I won’t even mention who I voted for. If you follow my tweets, you’ll know.
Instead, I wanted to talk a bit about the act of voting. Because over the course of the day, I encountered several people that didn’t believe their vote mattered.
It started this morning as I was standing in the hour-long line to vote. I was perky even though it was early and I’m the quintessential anti-morning person. The people around me were friendly and patient and that’s what I always love about election day — it’s a chance to see your neighbors (or my parent’s neighbors as the case may be), and really participate in a local community event.
So, there I was, chatting with the woman in front of me when another lady walked up to vote. My polling location has two precincts attached to it and she didn’t know which she belonged to. She had just moved, and was asking for help. Come to find out, she was at the wrong polling location. She turned away from the election volunteers and said to no one in particular: “F*ck it, I’m not going to vote. It’s not worth it.” And walked away.
The woman I was talking to said Yes it is! and I nodded my head in agreement. It saddened me that this person was probably only a few miles away from her actual polling location, but didn’t see the worth in casting her vote.
The second interaction was with some coworkers, one of whom hadn’t voted yet. He made the comment that he wasn’t going to wait hours and hours to vote — that it wasn’t worth it. Presumably, he’d wait for a short time, but would draw the line somewhere once he assessed his polling location this evening.
Finally, there have been several blogs and other random conversations throughout the day about the idea that our individual votes don’t really matter because of our pesky electoral college.
Which I get.
But I don’t think that’s the only point in voting. Sure, the main point is electing someone or something, but the other, and argueably equally important point, is simply participating in the act of voting.
Participating in the act counts, even if your choice maybe doesn’t “count” as much because of our election process.
Voting allows each of us to stand up and say that we support something. It’s about our right to get involved in government and have a say. No matter how minor that say is, it’s about the act. The right.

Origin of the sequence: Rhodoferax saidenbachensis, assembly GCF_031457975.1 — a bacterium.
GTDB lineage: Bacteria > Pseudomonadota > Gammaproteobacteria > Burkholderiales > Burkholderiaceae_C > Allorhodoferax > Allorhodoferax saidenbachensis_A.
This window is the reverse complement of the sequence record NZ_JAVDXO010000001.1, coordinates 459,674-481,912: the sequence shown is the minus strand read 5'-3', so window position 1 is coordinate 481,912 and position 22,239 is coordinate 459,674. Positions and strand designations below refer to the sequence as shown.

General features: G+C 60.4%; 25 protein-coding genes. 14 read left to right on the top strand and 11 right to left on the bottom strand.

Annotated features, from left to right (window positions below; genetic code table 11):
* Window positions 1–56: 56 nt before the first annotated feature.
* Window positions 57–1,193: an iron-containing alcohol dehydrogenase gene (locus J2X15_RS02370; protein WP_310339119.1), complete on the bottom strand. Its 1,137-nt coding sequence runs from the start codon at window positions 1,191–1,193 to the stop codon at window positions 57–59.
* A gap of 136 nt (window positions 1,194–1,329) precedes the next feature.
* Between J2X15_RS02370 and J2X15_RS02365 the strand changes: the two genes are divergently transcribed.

Our soldiers risk their lives to defend freedoms like voting. Not just the process we use to elect our representativs — but the act and the idea of voting. And this isn’t about our current controversial war, any elementary school History textbook will tell you that’s what our country and our military was founded on.
Then there’s the reality that not everyone is allowed to participate in the act of voting. On the other side of the world, people aren’t allowed to vote. They can’t stand up and say “I support X” without fear of persecution or death.
So, I just don’t get the people I encountered today saying their vote isn’t worth it. Even if they believe that because of the election process, they should at least see that the act matters. It’s part of a freedom that we take for granted.
I’ll even include myself in that group. I’m guilty of not voting in every election. While I vote for the major stuff, I usually skip the local elections and primaries. Part of it is because I vote in a city where I’m now only a resident because of my driver’s license, therefore a lot of the local choices don’t impact me; and part of it is my general laziness.
I’ve always known I should do better, but my excuses kept me warm at night. But, I want to make a commitment to be better about not taking for granted the act of filling in that circle or pulling that lever.
And I hope you don’t take it for granted, either.